In the recent past John Hick has produced a significant amount of material defending a particular kind of religious pluralism. Even if one disagrees with Hick’s version thereof, a religion’s theological flexibility to incorporate a just pluralism of one sort or another is seen to be a virtue of said religion. A theology that promotes exclusivism is, by my lights at least, to be viewed with suspicion for it hardly befits an omnibenevolent God to exclude a significant proportion of humanity from salvation.
I am wondering, therefore, what is Judaism’s view on this matter? Is Judaism an exclusivist, inclusivist, or a pluralist religion (where these terms are to be understood a la Hick)? No doubt the various strands of Judaism will take up different and perhaps contrasting positions. But all will face at least these considerations:
1. There is a tradition of 7 Noahide laws incumbent upon non-Jews i.e. Judaism is pluralist in the sense of 613 commands for Jews and 7 for non-Jews.
2. The Torah opens with God engaged with all humanity.
3. There is a very strong tradition of Jews as “the Chosen People;” this “choseness” being the result of a divine covenant between Abraham and his descendants. Can Judaism be pluralist if it is committed to God’s “favouring” one group over another?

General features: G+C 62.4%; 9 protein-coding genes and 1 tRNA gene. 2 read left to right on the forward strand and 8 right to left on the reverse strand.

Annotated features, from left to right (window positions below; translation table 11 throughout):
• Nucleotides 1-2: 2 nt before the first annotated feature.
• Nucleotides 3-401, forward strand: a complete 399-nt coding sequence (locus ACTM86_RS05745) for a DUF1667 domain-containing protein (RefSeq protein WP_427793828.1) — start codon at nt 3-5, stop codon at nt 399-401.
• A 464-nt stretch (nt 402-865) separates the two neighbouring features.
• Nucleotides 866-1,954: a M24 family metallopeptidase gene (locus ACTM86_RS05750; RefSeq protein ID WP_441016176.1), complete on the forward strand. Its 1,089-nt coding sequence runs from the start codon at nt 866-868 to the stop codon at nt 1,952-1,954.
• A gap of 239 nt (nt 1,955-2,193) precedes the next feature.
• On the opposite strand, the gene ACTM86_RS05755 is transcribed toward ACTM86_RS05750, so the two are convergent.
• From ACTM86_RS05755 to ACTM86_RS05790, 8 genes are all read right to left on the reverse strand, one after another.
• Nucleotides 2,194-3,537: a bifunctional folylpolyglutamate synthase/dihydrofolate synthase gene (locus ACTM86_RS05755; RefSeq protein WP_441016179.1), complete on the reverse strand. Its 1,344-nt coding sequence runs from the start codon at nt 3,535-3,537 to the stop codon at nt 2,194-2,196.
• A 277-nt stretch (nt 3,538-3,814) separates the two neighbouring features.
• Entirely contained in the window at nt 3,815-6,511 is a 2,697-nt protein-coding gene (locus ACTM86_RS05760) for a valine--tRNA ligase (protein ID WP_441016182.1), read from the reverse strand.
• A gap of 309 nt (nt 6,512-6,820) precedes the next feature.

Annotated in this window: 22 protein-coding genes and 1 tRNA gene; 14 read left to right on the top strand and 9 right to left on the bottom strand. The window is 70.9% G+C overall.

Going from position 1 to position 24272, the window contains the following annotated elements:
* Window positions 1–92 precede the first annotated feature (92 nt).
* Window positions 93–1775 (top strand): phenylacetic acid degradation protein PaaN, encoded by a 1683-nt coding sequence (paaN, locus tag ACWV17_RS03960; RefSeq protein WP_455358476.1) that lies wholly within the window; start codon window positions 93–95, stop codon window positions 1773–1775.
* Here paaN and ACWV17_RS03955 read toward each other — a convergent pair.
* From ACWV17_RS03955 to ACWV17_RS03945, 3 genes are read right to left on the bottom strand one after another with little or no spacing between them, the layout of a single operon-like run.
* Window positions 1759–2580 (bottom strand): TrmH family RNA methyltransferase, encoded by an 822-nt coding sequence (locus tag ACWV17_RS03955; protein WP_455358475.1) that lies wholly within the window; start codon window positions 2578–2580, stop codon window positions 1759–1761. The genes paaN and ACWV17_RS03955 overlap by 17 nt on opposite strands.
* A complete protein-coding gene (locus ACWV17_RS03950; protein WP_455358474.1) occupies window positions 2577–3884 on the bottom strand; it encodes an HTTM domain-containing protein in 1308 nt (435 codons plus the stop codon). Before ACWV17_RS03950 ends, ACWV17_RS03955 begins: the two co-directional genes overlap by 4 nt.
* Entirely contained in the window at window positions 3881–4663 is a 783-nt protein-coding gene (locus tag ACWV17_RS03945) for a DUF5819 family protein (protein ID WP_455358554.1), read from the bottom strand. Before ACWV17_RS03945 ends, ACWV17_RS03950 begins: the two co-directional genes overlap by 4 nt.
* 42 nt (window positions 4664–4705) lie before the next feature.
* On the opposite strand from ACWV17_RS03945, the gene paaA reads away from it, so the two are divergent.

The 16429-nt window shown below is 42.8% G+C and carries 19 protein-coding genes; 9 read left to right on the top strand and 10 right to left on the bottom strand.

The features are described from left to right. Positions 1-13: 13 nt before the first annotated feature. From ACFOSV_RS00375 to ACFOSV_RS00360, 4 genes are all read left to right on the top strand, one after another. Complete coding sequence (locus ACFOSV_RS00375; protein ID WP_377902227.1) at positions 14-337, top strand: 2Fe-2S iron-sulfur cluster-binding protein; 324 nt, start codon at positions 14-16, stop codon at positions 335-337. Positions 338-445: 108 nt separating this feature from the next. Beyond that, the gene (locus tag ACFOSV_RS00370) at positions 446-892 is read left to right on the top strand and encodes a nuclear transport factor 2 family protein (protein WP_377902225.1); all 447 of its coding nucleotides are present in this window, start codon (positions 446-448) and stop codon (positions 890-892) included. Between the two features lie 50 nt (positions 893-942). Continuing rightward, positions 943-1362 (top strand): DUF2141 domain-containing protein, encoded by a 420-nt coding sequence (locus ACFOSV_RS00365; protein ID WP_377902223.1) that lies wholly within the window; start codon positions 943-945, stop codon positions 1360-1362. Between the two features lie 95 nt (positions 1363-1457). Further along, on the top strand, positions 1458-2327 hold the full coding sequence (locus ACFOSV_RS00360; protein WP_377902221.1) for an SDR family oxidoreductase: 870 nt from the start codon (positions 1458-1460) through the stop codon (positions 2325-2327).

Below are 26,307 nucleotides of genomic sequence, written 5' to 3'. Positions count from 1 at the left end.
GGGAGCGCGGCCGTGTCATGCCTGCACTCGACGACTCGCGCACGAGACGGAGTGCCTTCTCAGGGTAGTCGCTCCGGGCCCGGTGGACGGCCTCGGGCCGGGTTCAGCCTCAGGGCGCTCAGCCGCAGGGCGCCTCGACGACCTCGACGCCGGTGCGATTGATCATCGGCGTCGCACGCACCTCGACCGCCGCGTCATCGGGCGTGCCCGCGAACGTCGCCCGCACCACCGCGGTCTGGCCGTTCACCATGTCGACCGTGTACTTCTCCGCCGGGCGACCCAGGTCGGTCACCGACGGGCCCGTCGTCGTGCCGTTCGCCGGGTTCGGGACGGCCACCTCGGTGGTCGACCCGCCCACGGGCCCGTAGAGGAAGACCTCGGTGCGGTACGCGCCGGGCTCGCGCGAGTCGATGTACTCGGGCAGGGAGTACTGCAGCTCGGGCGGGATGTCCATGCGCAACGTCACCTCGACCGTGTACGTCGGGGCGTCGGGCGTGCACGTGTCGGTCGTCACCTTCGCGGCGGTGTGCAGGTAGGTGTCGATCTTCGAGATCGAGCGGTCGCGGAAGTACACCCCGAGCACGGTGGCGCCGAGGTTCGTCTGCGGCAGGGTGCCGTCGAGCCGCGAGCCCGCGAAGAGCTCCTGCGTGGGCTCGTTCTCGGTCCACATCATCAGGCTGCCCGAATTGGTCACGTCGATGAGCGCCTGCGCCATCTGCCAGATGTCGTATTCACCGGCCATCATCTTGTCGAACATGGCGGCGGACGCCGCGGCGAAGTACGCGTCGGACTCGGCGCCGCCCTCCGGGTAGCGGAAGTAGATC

4. Is God’s goodness and justness compatible with covenantal commitments?
My thoughts on these points is as follows.
5. It is opaque to me why 7 laws should suffice for non-Jews whilst Jews must fulfil 613. What accounts for the numerical difference? And is a Judaism of this sort really committed to the just desserts of fulfilling 7 laws being equal to the just desserts of fulfilling 613 commandments? Do the two “seats in heaven” have just as good a view of “the stage”?
6. The nature of a covenant seems odd to me. If X and I have an excellent relationship, how does that translate into my making a covenant with X which includes my commitment to X’s progeny? Why favour X’s progeny regardless of their behaviour? In other words, even if God loses faith in all humanity and slowly begins to narrow his focus onto a smaller family unit, why enter into a covenant with that unit AND their progeny unto eternity?
7. It seems hard to flesh out metaphysically how God might find a way to “redeem” all of humanity by way of choosing to show “His favour” to one small group thereof.
8. I think not; it seems intuitively correct, to me at least, to assume that any act on God’s part that results in almost all people in the history of the world not achieving salvation by no fault of their own as an unjust act.
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